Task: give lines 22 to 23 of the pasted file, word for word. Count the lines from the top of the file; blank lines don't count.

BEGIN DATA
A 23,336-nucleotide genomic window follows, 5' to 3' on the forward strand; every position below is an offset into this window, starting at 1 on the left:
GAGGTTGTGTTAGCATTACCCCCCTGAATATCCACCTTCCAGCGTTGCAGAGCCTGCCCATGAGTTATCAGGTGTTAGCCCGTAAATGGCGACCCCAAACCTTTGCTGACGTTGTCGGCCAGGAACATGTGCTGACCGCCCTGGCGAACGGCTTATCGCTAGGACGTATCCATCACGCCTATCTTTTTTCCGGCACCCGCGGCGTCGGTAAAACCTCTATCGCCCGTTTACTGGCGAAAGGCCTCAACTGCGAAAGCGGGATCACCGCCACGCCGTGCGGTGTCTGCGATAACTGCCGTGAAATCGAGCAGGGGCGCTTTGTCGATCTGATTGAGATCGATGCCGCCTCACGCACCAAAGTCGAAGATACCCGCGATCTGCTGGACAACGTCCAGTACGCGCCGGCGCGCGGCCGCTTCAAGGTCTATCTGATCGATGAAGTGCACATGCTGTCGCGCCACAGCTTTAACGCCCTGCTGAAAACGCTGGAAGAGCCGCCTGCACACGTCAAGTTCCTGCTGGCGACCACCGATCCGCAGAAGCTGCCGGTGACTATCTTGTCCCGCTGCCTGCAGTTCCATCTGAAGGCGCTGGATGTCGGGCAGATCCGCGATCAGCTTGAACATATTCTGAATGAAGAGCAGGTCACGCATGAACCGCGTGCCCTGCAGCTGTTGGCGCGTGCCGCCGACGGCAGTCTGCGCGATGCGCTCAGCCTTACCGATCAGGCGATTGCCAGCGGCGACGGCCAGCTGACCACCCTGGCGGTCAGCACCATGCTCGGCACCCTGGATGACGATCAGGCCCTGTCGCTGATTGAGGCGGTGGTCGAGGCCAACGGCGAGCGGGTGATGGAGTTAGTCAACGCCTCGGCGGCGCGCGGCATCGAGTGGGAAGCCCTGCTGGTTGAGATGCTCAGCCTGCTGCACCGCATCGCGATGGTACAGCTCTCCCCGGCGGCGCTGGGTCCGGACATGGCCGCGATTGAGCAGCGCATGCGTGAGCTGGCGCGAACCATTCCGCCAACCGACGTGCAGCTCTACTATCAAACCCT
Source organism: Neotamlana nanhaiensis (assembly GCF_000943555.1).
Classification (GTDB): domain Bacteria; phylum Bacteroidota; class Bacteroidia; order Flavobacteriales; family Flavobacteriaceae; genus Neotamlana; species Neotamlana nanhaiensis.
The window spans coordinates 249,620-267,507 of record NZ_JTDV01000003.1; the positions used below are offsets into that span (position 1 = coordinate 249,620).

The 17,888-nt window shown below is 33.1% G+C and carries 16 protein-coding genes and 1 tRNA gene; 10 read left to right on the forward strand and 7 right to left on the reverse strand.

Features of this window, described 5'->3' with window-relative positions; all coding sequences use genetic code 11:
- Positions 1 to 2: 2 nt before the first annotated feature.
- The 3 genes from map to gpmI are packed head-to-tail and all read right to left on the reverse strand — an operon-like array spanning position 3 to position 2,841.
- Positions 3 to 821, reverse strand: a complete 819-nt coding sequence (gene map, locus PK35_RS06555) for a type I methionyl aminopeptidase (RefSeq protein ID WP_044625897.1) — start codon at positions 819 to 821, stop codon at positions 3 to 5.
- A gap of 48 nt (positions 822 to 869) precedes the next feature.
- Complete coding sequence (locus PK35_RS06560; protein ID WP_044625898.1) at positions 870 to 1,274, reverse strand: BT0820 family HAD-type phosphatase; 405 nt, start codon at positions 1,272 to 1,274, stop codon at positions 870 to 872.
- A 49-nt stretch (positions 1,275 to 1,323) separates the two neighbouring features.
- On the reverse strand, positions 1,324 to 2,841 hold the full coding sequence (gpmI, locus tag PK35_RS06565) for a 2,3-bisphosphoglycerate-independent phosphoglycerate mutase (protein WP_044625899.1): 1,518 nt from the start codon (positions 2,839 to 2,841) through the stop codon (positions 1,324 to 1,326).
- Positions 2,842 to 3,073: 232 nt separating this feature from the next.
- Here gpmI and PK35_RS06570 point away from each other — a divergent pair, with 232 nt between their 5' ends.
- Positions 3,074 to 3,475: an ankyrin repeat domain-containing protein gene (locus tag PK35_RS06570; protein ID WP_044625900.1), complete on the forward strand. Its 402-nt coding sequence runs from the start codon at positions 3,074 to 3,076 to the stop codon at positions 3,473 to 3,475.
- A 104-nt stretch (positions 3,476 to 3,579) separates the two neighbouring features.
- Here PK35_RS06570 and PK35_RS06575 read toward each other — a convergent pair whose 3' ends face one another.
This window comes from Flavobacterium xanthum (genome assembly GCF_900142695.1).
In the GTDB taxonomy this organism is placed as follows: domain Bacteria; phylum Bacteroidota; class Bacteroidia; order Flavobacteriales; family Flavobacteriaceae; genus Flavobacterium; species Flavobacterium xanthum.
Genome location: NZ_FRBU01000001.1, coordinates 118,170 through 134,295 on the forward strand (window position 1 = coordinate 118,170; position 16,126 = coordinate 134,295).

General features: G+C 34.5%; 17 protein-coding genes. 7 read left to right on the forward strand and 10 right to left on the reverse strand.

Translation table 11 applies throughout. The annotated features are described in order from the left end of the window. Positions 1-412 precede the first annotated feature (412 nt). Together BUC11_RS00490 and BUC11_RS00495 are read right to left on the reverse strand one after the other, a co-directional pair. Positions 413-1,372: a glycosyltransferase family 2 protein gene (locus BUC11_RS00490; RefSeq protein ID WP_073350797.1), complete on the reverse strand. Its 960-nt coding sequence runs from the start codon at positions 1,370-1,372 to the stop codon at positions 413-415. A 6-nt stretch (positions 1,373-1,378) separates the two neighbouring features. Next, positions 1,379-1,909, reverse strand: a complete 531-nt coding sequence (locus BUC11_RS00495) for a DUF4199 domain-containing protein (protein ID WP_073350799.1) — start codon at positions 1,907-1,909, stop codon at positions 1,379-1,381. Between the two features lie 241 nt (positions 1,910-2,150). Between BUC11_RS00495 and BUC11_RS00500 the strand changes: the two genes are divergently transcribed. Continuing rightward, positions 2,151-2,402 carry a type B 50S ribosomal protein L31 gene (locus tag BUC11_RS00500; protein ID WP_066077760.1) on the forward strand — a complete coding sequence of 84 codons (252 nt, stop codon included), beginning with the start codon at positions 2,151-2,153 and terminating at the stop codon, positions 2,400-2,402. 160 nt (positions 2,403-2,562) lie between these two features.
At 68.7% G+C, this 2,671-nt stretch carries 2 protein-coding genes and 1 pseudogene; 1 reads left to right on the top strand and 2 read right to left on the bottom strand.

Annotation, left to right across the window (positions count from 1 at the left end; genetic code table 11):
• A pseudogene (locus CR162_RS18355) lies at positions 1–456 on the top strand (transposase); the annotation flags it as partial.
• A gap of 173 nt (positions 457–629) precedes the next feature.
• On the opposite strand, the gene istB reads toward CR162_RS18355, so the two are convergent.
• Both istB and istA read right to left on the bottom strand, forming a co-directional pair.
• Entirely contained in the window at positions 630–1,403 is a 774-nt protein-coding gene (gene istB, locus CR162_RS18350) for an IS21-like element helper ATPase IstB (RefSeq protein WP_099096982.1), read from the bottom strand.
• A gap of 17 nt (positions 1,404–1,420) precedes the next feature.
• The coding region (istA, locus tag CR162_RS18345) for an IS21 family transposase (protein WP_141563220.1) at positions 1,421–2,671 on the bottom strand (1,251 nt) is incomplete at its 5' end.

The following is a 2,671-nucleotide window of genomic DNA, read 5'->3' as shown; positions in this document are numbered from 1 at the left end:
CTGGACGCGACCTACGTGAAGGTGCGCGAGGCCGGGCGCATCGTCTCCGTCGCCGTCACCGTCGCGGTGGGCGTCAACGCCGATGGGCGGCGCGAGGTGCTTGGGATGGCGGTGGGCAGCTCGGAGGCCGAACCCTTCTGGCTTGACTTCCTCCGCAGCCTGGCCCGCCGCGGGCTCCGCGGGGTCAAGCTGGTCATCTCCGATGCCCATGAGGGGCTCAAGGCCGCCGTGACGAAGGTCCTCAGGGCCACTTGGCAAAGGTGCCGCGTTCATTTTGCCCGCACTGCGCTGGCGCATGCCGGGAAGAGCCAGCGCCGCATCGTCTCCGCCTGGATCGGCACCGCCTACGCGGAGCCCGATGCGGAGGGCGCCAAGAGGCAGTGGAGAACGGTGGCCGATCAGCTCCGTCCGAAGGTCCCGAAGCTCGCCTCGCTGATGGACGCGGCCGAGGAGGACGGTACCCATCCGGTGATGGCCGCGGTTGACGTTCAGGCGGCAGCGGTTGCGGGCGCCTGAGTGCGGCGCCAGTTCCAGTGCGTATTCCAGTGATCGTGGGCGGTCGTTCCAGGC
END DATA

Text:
Genome location: NZ_FRBU01000001.1, coordinates 118,170 through 134,295 on the forward strand (window position 1 = coordinate 118,170; position 16,126 = coordinate 134,295).

General features: G+C 34.5%; 17 protein-coding genes. 7 read left to right on the forward strand and 10 right to left on the reverse strand.